Howard "Pete" Pease
Class of 1962
Howie “Pete” Pease was the picture of grace and athletic talent on the NMHS baseball diamond… think “The Natural.”
Throw in fierce competitive drive, a heady court sense and a stylish jump shot on the basketball court and admirable quickness and leaping ability in indoor track and one has the full portrait of Pete during his days as a three-sport Green Wave standout.
Many might recall Pete’s scintillating, 40-point explosion on February night at John Pettibone School at the expense of Ridgefield, yet his efforts for NMHS sports teams were far greater than just one memorable winter evening.
Pete claimed 11 varsity letters even without competing in a fall season sport.
He started his NMHS career as captain and oft-times high scorer for the Green Wave junior varsity basketball team in the winter of 1958-59.
Pete quickly blossomed as a varsity stalwart, averaging 11.9 points for an 8-10 Green Wave in his sophomore season, in the process displaying an unselfish game which prompted some fans to wish Pete would shoot more often.
During his junior season, Pete shared the Green Wave’s co-captaincy with classmate Ken Horne and, like Ken, earned all-Western Connecticut Conference recognition. His ball-handling, rebounding and especially defense were all noteworthy and he found time to average 12.6 points per game for the 6-12 Green Wave.
Pete and his teammates improved to 13-5 in his senior year as he and Ken Horne again were co-captains and were voted all-WCC for a second straight season.
He scored 275 points, thanks to a 15.3 points per game average, to finish among the Green Wave’s al-time leading scorers.
The highlight was that 40-point night, Feb. 6, 1962, in the jam-packed Pettibone School gym as Pete exploded for 40 points in an 88-39 dismantling of Ridgefield. His effort surpassed the previous WCC record of 39, and also broke NMHS’ single-game standard of 37, established in 1953 by Dick Volinski.
Pete’s athletic skills as a freshman had attracted the eye of Green Wave indoor track coach Russell Devin and he richly rewarded his coach’s confidence by lettering four straight years and contributing to NMHS’ first state championship.
Competing as a freshman in the state class ‘C’ indoor meet at Yale University, Pete placed fourth in the high jump, ran a leg on the Green Wave’s 4 x 110-yard relay and also ran in the 60-yard dash as coach Devin’s squad captured the state title.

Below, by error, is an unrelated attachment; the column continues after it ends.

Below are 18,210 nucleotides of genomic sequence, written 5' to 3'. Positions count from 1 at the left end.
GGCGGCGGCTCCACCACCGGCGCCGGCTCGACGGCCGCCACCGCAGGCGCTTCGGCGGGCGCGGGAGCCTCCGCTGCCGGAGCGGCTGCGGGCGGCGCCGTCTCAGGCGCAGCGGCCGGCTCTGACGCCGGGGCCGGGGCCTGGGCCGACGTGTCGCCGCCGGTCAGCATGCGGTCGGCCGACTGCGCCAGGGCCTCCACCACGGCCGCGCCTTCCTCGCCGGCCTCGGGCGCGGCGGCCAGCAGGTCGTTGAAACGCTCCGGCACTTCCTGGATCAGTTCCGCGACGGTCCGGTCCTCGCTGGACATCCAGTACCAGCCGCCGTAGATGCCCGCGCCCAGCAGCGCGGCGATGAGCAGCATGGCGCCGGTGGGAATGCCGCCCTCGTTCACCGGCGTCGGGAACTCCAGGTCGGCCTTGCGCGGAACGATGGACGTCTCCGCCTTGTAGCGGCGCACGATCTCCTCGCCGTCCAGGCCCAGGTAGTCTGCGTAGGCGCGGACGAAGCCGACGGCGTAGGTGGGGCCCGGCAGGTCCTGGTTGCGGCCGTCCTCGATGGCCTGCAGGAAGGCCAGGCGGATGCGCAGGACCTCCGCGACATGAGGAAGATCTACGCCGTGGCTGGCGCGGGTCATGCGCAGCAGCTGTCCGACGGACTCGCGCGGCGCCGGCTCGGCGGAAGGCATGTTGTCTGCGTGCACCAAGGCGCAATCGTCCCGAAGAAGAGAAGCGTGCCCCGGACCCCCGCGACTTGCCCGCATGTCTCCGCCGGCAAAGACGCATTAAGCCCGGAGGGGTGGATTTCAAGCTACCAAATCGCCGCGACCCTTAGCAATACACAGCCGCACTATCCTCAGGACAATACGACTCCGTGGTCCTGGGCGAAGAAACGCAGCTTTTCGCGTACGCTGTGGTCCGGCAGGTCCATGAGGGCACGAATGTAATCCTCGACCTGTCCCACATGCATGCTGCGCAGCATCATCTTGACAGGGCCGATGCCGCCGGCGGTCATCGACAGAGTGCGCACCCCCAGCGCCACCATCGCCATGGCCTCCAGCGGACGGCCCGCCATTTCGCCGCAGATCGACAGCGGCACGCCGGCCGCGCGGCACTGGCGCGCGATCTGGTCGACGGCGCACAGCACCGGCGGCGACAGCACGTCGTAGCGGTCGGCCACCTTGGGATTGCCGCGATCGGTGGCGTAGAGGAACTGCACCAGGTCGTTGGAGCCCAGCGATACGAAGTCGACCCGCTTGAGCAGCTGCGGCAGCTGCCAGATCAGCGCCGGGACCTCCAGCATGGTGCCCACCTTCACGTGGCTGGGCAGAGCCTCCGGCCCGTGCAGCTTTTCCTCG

To climax his sophomore season, Pete placed in the long jump and 300-yard run to help NMHS to second place in the state class ‘C’ meet at UConn.
During his final two seasons, Pete displayed his versatility by competing at the state level in the 60, 300, 600 and in relays, highlighting his efforts by reaching the final in the 60-yard dash and setting a Green Wave record in the 600.
Once it was time each year to dig out the bats and gloves, Pete was truly in his element. It’s reasonable to state Pete Pease is among the handful of best ever all-around baseball players for the Green Wave.
During Pete’s diamond career, coach Joe Wiser’s teams won 41 games and lost just 10, won two Housatonic Valley Schoolmen’s League titles and the inaugural Western Connecticut Conference championship, and built a staggering 360-137 runs scored advantage over its cumulative rivals.
Pete batted .359 for four full seasons as a letterman for the varsity. Meanwhile, he played centerfield for much of that tenure with a fleet grace that made the Green Wave’s strong pitching staff that much better. Other than a throwing error as a freshman, Pete played flawless defense.
He had two hits, drew a walk and scored three runs in his freshman debut and never looked back. A wily base-runner who often stole runs with his quickness, Pete proved a cog in the Green Wave attack throughout his career.
After a junior season in which he batted .454, rival pitchers often steered clear of challenging Pete’s bat in his senior year. His batting average dipped in 1962 to a still lofty .342, but his on-base number was a remarkable .553. His 16 runs scored and 11 stolen bases reflected his offensive worth to the Green Wave.
All of his athletic accomplishments were achieved in tandem with Pete’s inherent disposition for leadership. Out of the sports realm, he served as his freshman class president, campaign manager for the magazine drive, and treasurer of the Student Council as a junior.
Pete represented NMHS at Boys State in the summer of 1961 and at the Science Institute the following summer.
He attended Bowdoin College in Maine, where he played four seasons on the Polar Bears’ basketball team, and then soon began a career as a cardiologist.